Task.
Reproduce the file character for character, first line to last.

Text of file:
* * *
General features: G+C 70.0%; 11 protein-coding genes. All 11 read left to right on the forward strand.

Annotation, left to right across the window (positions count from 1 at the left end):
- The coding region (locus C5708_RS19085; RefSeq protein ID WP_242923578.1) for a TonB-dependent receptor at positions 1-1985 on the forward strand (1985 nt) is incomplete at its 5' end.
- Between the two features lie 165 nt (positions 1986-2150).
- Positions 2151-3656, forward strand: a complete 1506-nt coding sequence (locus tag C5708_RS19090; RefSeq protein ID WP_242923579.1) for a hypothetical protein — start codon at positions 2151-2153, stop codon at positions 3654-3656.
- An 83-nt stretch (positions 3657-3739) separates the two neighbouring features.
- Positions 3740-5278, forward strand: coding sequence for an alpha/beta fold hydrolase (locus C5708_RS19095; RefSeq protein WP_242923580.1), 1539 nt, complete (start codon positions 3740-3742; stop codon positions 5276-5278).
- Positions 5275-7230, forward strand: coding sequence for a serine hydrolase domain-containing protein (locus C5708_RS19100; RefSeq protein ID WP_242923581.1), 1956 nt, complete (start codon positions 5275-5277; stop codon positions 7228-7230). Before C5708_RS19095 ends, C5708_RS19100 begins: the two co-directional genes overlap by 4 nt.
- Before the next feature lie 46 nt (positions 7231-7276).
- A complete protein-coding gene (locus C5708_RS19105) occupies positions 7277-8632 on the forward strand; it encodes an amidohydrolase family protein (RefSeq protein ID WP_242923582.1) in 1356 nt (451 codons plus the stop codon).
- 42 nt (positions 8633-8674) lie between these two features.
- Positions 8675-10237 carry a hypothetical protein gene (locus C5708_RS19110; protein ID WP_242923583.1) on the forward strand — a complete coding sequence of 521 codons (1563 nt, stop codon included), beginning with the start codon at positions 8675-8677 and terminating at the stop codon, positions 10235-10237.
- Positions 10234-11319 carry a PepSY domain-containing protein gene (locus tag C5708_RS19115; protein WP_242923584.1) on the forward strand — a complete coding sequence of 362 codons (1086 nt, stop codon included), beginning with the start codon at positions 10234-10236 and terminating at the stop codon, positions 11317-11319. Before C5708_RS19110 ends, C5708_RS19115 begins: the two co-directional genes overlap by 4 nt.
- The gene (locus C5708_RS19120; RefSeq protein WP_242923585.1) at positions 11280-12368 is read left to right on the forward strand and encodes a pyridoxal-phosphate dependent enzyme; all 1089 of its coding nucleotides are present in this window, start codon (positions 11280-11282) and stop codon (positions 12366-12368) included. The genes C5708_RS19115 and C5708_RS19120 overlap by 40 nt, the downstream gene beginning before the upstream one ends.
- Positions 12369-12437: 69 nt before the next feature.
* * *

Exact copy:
General features: G+C 70.0%; 11 protein-coding genes. All 11 read left to right on the forward strand.

Annotation, left to right across the window (positions count from 1 at the left end):
- The coding region (locus C5708_RS19085; RefSeq protein ID WP_242923578.1) for a TonB-dependent receptor at positions 1-1985 on the forward strand (1985 nt) is incomplete at its 5' end.
- Between the two features lie 165 nt (positions 1986-2150).
- Positions 2151-3656, forward strand: a complete 1506-nt coding sequence (locus tag C5708_RS19090; RefSeq protein ID WP_242923579.1) for a hypothetical protein — start codon at positions 2151-2153, stop codon at positions 3654-3656.
- An 83-nt stretch (positions 3657-3739) separates the two neighbouring features.
- Positions 3740-5278, forward strand: coding sequence for an alpha/beta fold hydrolase (locus C5708_RS19095; RefSeq protein WP_242923580.1), 1539 nt, complete (start codon positions 3740-3742; stop codon positions 5276-5278).
- Positions 5275-7230, forward strand: coding sequence for a serine hydrolase domain-containing protein (locus C5708_RS19100; RefSeq protein ID WP_242923581.1), 1956 nt, complete (start codon positions 5275-5277; stop codon positions 7228-7230). Before C5708_RS19095 ends, C5708_RS19100 begins: the two co-directional genes overlap by 4 nt.
- Before the next feature lie 46 nt (positions 7231-7276).
- A complete protein-coding gene (locus C5708_RS19105) occupies positions 7277-8632 on the forward strand; it encodes an amidohydrolase family protein (RefSeq protein ID WP_242923582.1) in 1356 nt (451 codons plus the stop codon).
- 42 nt (positions 8633-8674) lie between these two features.
- Positions 8675-10237 carry a hypothetical protein gene (locus C5708_RS19110; protein ID WP_242923583.1) on the forward strand — a complete coding sequence of 521 codons (1563 nt, stop codon included), beginning with the start codon at positions 8675-8677 and terminating at the stop codon, positions 10235-10237.
- Positions 10234-11319 carry a PepSY domain-containing protein gene (locus tag C5708_RS19115; protein WP_242923584.1) on the forward strand — a complete coding sequence of 362 codons (1086 nt, stop codon included), beginning with the start codon at positions 10234-10236 and terminating at the stop codon, positions 11317-11319. Before C5708_RS19110 ends, C5708_RS19115 begins: the two co-directional genes overlap by 4 nt.
- The gene (locus C5708_RS19120; RefSeq protein WP_242923585.1) at positions 11280-12368 is read left to right on the forward strand and encodes a pyridoxal-phosphate dependent enzyme; all 1089 of its coding nucleotides are present in this window, start codon (positions 11280-11282) and stop codon (positions 12366-12368) included. The genes C5708_RS19115 and C5708_RS19120 overlap by 40 nt, the downstream gene beginning before the upstream one ends.
- Positions 12369-12437: 69 nt before the next feature.